The film has many memorable music moments, but there are two leitmotifs that bear examination. The first is when the Elder brothers get reacquainted with their fists in a very well staged and humorous fight. Elmer cleverly scores the scene like a Wild West "dance" or jig, played primarily by strings and brass, with the assistance of snappy percussion and a kettle drum, whose pedal is used to quickly change pitch for comedic effect. The second is the theme for Katie, which is used whenever her influence is felt by the characters. Bernstein gives us a quiet, reflective melody reminiscent of a Stephen Foster American folk song played by oboe or accordion.

These and other cues eloquently demonstrate Elmer's deep understanding of the film medium and how music can enhance our enjoyment of character, setting, and story.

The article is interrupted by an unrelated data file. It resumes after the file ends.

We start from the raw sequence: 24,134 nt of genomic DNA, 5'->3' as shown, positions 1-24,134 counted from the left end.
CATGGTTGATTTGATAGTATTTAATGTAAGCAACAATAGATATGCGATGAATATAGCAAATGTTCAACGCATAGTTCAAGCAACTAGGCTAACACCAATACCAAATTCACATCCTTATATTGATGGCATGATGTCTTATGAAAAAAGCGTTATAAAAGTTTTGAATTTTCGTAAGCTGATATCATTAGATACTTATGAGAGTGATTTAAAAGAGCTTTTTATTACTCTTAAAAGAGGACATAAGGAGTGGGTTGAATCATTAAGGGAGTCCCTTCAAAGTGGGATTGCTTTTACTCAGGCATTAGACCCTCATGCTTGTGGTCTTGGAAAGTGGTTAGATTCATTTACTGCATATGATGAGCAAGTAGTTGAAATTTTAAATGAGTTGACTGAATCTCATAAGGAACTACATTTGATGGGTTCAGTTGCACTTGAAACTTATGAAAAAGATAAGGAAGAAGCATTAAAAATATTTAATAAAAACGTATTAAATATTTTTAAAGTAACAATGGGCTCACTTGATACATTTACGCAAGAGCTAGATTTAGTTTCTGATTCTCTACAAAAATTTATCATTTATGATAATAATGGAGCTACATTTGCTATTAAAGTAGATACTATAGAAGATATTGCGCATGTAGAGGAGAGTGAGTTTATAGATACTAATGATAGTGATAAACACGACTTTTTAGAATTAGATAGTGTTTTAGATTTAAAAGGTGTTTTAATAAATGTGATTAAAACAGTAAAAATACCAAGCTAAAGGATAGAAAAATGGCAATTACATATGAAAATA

The Hallelujah Trail (1965).

One of my top five favorite Bernstein scores and the equivalent of Elmer's Third Symphony. I remember seeing this movie--shown in 70 mm Cinerama format--in a grand old theater downtown. Shot in Ultra Panavision, The Hallelujah Trail is a spoof of the American Western, and should have been a good entertainment; it had John Sturges in the director's seat, a roster of good actors (Burt Lancaster, Lee Remick, and Donald Pleasence), spectacular cinematography featuring breathtaking New Mexico landscapes, and of course Elmer's wonderfully majestic music. The problem is that the film simply isn't very funny, and its depiction of the American Indian is painfully stereotyped.